Thursday, December 2, 2010

Red Ribbons and Ikhwezi Shindigs

Ikhwezi Lokusa Wellness Centre was busy this week!  On Monday morning, we hosted the inaugural “Friends of Ikhwezi Breakfast” to launch their fundraising campaign.  Weeks of planning resulted in the event to attract donors to alleviate financial pressures when the major funding contract ends in February.  It was a baby step but hopefully the beginning of something big!  I worked at the registration table (which meant I got to hang out in the sun with other staff during the presentations and dole out the coveted First National Bank pens), Sarah gave the big push to donate during the presentation, and Jason was head usher.  The Daily Dispatch is featuring stories about Ikhwezi for the entire week—a story about violence and HIV and an interview with Aunt K.

Some of the wonderful staff

On Wednesday December 1, we celebrated World AIDS Day with a full day event that was also very successful!  Clients, Ikhwezi staff, and community members shared stories, prayers, and information.  We passed out condoms and brochures while TruFM, a local radio station, broadcast live.   

Da Boyz-Simphiwe, Big King, and Mpumezi
For my first participations in a World AIDS Day, South Africa was an appropriate place to be.  From the UNAIDS Report on the Global AIDS Epidemic 2010: With an estimated 5.6 million people living with HIV in 2009, (of which 3.3  million are women) South Africa’s epidemic remains the largest in the world.   I'm  still in slight disbelief at this statistic, but last weekend's Sunday Times reported estimates that 1 in 3 South Africanwomen between the ages of 24-29 are infected with HIV.  AIDS is the largest cause of maternal mortality in South Africa and also accounts for 35% of deaths in childrenyounger than fi ve years.  For those children that live, the UNAIDS report estimates that there are 1.9 million orphans in South Africa as a result of AIDS.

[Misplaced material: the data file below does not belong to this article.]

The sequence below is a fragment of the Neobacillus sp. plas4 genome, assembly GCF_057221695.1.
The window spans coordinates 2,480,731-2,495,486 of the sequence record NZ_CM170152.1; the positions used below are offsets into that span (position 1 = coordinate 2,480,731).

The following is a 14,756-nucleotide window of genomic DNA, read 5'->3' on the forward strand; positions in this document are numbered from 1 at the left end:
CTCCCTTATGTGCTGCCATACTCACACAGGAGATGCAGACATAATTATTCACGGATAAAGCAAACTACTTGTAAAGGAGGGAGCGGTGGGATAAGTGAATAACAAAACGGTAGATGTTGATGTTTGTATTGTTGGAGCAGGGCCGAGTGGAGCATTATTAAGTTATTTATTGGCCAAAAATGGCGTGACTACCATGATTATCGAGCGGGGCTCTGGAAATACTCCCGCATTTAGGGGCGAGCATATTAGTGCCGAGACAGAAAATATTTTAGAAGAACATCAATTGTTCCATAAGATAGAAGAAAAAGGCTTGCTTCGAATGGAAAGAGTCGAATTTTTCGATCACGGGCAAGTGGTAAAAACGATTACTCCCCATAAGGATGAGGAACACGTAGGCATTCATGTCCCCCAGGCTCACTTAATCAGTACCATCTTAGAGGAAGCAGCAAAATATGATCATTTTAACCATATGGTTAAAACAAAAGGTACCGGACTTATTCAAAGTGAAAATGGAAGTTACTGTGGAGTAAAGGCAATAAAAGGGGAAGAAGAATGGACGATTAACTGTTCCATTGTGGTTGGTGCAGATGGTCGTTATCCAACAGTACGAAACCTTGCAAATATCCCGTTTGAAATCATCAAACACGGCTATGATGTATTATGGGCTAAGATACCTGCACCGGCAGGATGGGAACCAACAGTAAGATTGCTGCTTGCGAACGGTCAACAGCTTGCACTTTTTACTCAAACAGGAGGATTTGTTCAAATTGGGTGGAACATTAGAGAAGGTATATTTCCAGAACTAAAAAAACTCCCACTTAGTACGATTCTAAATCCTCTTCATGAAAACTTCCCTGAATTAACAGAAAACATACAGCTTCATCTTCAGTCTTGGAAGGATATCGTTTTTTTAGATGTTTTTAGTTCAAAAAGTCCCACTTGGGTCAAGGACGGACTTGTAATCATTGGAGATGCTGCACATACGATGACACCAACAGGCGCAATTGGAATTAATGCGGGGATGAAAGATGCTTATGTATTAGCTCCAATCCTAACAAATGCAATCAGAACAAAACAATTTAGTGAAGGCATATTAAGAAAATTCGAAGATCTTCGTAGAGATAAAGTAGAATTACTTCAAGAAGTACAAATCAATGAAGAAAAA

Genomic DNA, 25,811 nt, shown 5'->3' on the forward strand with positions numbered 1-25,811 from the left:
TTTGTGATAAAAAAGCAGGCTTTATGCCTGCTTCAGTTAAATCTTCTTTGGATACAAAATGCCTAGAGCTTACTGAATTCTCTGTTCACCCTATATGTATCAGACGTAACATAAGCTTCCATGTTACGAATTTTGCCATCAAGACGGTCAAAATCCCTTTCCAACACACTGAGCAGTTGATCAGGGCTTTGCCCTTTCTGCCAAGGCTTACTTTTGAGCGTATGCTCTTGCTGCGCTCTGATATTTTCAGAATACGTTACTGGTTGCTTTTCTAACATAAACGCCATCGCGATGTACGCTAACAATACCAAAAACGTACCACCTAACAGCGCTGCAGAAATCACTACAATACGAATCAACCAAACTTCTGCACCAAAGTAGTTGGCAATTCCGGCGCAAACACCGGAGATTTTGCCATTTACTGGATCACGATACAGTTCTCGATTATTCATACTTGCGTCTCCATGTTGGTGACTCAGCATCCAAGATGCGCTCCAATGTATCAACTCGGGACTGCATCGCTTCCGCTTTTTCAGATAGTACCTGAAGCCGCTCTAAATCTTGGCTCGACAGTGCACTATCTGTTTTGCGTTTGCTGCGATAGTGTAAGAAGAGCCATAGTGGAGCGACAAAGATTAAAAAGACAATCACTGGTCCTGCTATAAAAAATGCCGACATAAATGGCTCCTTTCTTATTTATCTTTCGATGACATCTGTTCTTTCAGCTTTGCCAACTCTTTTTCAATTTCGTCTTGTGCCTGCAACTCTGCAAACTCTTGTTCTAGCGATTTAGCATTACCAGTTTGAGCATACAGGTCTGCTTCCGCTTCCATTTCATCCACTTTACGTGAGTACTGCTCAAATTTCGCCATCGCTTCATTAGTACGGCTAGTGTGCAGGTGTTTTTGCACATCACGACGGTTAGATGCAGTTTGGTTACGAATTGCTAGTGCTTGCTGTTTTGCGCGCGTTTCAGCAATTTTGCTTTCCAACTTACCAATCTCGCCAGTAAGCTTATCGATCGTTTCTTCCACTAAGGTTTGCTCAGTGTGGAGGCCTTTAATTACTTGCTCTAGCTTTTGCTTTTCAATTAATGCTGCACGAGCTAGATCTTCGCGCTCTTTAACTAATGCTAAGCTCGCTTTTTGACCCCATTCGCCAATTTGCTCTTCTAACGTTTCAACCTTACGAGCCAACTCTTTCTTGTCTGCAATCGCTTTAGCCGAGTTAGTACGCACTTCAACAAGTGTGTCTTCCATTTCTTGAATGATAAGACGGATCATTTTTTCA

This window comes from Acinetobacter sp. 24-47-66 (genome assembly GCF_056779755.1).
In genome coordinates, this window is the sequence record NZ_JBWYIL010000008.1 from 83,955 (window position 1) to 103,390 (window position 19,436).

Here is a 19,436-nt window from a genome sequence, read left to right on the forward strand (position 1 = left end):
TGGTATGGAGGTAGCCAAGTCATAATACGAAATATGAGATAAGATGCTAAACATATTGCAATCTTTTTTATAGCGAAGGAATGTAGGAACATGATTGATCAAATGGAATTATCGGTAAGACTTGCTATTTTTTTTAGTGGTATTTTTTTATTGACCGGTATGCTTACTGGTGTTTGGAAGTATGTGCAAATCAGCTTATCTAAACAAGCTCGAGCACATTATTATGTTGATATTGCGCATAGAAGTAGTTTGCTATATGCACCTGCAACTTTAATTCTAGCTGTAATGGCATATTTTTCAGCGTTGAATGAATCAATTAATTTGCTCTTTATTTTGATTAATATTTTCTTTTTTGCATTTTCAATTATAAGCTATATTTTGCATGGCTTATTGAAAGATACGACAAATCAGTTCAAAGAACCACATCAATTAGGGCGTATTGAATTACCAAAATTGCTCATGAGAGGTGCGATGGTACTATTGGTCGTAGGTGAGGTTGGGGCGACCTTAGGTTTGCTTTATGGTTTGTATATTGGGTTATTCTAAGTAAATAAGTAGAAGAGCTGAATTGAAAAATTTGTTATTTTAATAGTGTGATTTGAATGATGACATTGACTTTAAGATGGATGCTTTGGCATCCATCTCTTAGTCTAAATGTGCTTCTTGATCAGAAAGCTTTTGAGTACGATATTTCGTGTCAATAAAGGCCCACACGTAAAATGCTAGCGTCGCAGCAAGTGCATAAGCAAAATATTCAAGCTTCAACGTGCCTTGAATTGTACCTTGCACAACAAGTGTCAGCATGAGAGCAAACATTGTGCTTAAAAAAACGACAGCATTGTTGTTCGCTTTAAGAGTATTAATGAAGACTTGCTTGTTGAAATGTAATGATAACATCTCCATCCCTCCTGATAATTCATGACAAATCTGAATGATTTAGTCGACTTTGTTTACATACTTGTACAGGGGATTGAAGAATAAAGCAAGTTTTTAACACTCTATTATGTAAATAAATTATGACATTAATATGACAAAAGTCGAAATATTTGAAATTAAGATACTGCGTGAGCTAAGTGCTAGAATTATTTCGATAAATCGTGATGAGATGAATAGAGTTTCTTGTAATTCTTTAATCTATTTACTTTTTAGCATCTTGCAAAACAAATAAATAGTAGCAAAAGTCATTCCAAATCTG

It's not all doom and gloom and the day culminated with the entire centre lighting candles with each other and gently praying and singing.  It was a beautiful moment, although my experience was cut short as Sarah and I self-appointed ourselves to watch some of the children who had also been given candles.  One of them, apparently still developing his spatial awareness, managed to singe the back of his sister’s head, leaving the lingering and unmistakable scent of smouldering human hair.  I also think the cleaning women will appreciate the trail of candle wax all over the floor. Oh well, it  is a nice souvenir of a touching  commemoration!  All in all, it was a day well spent and I was honoured to be involved! 
Aunt K

Analise and Mpumezi proudly sporting their red ribbons

Sarah saving a life

Mr. Cool


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